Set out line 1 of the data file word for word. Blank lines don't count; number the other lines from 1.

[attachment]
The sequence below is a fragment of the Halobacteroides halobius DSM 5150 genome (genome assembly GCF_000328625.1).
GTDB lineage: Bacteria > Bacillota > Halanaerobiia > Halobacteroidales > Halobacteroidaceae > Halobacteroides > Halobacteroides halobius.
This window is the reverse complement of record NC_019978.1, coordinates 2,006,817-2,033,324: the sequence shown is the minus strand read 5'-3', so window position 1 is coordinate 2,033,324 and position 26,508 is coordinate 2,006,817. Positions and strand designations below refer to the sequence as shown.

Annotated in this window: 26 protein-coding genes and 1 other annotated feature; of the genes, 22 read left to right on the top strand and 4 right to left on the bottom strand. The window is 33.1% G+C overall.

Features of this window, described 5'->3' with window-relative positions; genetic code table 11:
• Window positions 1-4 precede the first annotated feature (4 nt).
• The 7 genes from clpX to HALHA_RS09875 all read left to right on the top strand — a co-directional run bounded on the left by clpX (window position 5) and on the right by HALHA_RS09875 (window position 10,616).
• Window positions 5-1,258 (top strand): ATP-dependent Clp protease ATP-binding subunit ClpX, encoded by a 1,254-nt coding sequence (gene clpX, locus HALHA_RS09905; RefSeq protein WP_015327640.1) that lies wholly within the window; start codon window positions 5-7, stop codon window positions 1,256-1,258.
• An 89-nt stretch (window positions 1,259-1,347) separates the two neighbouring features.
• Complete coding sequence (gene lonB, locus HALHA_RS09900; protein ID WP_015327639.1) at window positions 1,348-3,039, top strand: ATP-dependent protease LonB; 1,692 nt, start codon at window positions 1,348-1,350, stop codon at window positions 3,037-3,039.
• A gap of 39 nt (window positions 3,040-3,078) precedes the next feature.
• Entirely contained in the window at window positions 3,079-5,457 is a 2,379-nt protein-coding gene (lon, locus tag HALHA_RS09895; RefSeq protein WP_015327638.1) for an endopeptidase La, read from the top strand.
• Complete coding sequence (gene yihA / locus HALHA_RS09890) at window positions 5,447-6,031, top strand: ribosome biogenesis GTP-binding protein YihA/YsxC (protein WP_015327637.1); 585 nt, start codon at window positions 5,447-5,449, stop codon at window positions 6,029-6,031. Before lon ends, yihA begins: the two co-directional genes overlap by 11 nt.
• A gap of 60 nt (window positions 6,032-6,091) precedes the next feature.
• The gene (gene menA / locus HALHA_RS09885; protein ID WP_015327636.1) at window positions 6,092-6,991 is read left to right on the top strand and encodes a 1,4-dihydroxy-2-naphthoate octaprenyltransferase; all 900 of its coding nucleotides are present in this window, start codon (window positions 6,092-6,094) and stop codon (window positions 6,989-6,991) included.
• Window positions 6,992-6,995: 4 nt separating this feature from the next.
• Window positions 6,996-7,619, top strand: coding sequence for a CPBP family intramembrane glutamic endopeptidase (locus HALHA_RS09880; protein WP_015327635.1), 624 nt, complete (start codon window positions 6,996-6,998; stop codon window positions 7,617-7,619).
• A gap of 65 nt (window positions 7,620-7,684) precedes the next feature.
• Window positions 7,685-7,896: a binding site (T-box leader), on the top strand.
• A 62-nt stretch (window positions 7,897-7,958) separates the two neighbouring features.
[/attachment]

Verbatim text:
The sequence below is a fragment of the Halobacteroides halobius DSM 5150 genome (genome assembly GCF_000328625.1).